Franklin County Cooks: One hot sauce

The Recorder, February 28, 2017, By Tinky Weisblat.

“We’ve always loved growing hot peppers,” Caroline Pam of Kitchen Garden Farm in Sunderland told me a couple of weeks ago. “Hot peppers are essential to many cuisines around the world. They come in so many colors and flavors and heat levels that they are really fun to grow.”

In 2013, she and her husband/business partner Tim Wilcox decided to try making something new with the peppers from their organic farm. Each September, they organize a spice lovers’ weekend called Chilifest at Mike’s Maze on South Main Street. That year they added a new feature to Chilifest — their own Sriracha.

Originating in Thailand, Sriracha is a chili sauce that has taken the country by storm in the last couple of decades. Kitchen Garden’s version is special, Caroline Pam informed me. “It has a completely different flavor when it’s made from peppers that are fresh and are fermented the way we do them,” she explained.
She is far from alone in seeing the merits of the farm’s Sriracha. In late January, Kitchen Garden’s sauce won a coveted Good Food Award in the “pantry” category.
According to spokesperson Jessica Zischke, the Good Food Award program is “a national initiative to honor American craft food and drink producers for excellence in both taste and sustainability.”

“We seek to highlight businesses in all parts of the U.S. who are making products that are tasty, authentic, and responsible,” Zischke told me. This past year, 2,059 entries were submitted from 38 states. Only 291 products received awards.

“I hadn’t thought to enter it,” Caroline Pam said of the program. “I got an email from one of the pantry judges who wrote to me out of the blue and said, ‘I think you should enter your product.’ We had to submit our unmarked samples in September, which for us was a little crazy. It was our first bottling day (of the year for the Sriracha), and I think it was the day before Chilifest.”

Making the sauce

During the harvest season, Pam told me, the farm picks 3,000 pounds of peppers each week. “We fill up our box truck with hand-picked peppers,” she explained.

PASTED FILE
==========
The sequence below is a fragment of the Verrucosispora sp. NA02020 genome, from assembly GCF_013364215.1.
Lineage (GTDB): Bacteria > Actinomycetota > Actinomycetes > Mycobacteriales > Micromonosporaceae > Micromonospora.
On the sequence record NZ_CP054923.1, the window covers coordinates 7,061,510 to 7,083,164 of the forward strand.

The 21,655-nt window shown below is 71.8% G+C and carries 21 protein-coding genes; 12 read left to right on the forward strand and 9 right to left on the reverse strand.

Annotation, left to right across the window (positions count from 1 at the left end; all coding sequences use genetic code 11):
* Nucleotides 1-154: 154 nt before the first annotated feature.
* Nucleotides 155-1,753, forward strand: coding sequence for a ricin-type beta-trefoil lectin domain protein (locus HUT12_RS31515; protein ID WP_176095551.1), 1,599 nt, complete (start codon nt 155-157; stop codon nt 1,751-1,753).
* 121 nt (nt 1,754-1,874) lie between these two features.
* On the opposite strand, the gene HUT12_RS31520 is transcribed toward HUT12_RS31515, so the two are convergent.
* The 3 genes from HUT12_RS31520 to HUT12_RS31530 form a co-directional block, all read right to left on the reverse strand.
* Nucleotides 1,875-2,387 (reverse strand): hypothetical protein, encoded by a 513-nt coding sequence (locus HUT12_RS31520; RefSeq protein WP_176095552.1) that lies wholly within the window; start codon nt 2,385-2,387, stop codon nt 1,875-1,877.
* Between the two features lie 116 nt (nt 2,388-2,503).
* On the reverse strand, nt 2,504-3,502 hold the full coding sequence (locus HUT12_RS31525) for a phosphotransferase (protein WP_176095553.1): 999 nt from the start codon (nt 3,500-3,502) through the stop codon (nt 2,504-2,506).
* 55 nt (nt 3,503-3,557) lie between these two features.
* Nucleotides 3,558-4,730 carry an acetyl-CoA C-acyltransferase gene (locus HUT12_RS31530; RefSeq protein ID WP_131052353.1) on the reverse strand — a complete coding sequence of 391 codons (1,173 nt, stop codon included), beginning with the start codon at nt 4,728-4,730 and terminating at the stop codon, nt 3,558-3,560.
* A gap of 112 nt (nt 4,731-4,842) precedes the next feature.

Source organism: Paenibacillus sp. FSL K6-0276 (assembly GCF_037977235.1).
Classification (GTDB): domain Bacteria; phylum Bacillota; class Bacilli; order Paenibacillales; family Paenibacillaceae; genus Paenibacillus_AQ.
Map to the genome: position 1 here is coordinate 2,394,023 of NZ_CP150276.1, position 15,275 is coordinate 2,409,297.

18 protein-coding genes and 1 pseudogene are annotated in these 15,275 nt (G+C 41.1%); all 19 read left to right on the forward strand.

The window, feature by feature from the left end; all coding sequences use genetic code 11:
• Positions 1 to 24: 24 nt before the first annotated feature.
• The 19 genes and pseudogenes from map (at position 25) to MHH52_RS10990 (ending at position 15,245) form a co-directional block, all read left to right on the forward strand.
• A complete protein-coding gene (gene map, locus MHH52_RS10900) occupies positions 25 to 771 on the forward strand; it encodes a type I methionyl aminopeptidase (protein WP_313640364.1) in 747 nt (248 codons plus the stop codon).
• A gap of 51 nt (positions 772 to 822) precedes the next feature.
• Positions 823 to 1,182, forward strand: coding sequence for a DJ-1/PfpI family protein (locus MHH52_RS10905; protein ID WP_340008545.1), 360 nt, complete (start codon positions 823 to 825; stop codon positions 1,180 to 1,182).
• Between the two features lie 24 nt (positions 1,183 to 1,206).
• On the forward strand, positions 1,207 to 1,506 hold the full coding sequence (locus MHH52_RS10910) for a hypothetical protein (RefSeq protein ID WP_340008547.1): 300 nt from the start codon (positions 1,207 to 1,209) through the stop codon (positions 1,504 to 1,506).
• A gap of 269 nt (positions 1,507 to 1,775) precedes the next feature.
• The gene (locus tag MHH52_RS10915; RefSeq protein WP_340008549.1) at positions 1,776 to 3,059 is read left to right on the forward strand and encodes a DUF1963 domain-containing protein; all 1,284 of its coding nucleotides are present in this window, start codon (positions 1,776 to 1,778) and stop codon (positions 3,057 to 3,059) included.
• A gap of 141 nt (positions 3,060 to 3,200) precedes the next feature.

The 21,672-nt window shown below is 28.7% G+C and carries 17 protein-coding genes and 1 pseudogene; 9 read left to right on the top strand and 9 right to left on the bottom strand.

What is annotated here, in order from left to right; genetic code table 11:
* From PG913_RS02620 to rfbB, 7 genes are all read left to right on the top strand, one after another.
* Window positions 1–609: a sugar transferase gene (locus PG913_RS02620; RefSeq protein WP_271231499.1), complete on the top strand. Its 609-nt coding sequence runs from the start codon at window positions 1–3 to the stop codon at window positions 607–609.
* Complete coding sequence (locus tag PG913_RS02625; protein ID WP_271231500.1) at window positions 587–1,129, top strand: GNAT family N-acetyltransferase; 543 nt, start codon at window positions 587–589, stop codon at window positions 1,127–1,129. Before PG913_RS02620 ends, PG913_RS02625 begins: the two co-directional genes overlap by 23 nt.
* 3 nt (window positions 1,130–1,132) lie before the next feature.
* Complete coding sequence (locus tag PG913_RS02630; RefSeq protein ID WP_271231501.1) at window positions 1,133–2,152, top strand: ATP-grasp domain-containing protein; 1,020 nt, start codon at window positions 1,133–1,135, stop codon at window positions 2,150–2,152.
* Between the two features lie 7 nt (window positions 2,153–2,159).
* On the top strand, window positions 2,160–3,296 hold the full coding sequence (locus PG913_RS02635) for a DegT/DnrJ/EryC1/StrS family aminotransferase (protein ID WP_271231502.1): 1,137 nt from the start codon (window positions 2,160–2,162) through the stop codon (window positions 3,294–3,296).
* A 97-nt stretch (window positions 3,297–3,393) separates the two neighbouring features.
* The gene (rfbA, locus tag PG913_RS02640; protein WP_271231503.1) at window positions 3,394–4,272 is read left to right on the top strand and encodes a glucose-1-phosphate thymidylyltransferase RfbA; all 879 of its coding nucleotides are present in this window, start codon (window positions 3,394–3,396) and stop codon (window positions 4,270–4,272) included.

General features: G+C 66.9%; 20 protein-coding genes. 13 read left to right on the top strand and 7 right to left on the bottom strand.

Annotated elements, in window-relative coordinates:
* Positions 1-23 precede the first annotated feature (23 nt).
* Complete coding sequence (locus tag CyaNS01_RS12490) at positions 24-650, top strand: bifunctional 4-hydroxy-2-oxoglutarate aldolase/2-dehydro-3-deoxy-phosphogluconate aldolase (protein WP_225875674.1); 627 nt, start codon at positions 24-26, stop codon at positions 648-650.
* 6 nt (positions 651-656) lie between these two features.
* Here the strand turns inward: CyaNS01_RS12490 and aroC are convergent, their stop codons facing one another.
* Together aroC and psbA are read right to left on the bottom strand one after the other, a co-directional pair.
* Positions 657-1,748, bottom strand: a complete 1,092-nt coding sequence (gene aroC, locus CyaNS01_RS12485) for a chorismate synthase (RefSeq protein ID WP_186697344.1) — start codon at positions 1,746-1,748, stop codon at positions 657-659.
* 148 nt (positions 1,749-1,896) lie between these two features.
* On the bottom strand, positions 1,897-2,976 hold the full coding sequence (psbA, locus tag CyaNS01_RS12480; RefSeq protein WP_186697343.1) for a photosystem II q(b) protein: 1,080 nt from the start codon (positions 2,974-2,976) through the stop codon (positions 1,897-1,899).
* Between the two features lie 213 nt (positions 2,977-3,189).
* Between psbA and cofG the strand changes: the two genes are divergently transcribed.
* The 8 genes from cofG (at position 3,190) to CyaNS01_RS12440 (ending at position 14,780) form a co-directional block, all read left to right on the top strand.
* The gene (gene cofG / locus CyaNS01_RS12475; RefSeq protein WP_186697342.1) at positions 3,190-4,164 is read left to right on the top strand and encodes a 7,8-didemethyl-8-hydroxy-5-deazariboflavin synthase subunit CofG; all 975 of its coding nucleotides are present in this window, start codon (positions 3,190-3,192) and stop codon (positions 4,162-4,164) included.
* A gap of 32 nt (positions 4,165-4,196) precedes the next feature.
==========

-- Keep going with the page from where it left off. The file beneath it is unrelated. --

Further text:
The peppers are taken to the Western Massachusetts Food Processing Center in Greenfield. The next day, they are washed, stemmed, and ground. The peppers then go through two stages of fermentation — a process that takes weeks.

Eventually, the pepper mixture is cooked and milled; then the pepper pulp is heated with vinegar, bottled, and sealed. The Sriracha — like the salsa Kitchen Garden Farm also produces — is shelf stable but must be refrigerated after opening.

In their first year of Sriracha production, Pam and Wilcox put up 400 bottles. The following year, 2014, they ended up with 4,000 bottles. Their haul for this past year was 32,000 bottles from 18,000 pounds of peppers.

The sauce is sold in stores and is also available from the Kitchen Garden website, It is popular in restaurants throughout the northeast. “It’s fun to see how people are using it,” said Pam.

Pam and Wilcox stagger the production of the sauce through the fall and early winter months. Picking can take place only in the warmer months, but bottling ended just a few weeks ago.

At this time of year, the farmers are still harvesting; they produce hardy greens and root vegetables in their high-tunnel greenhouses. They are also busy planning for the coming season.

Kitchen Garden was founded in 2006 “with just one acre and a rototiller,” Pam told me. The 2017 season will be the first in which their now 50-acre farm will operate exclusively on a wholesale basis. Pam noted that she will miss seeing customers at farmer’s markets.

“It was a really hard choice, but we’re responding to what the farming opportunities are,” she said.

Consumers will still be able to find Kitchen Garden’s range of organic produce at local markets. And the farmers will be on hand for this year’s Chilifest, scheduled for September 16 and 17.

Pam and Wilcox are both passionate cooks. In fact, Pam attended culinary school in New York City. The two use their Sriracha in a variety of dishes.

“It complements everything else that we’re growing. It’s really just so good with everything you can cook,” Pam said.

I asked her for a recipe that involves the Sriracha — and she shared a noodle formula.

“In my first apartment, when I was 18 years old, a vegetarian, and new to cooking, I made this at least twice a week,” said Pam. “The recipe has evolved somewhat since then, but the basic concept is the same: noodles, peanut sauce, fried tofu, and raw vegetables.

“Always fills you up. Never lets you down. And it just so happens to be the perfect vehicle for our Sriracha.”

Tinky Weisblat of Hawley is the
author of “The Pudding Hollow
Cookbook” and “Pulling Taffy.” For
more information about Tinky, visit
her website,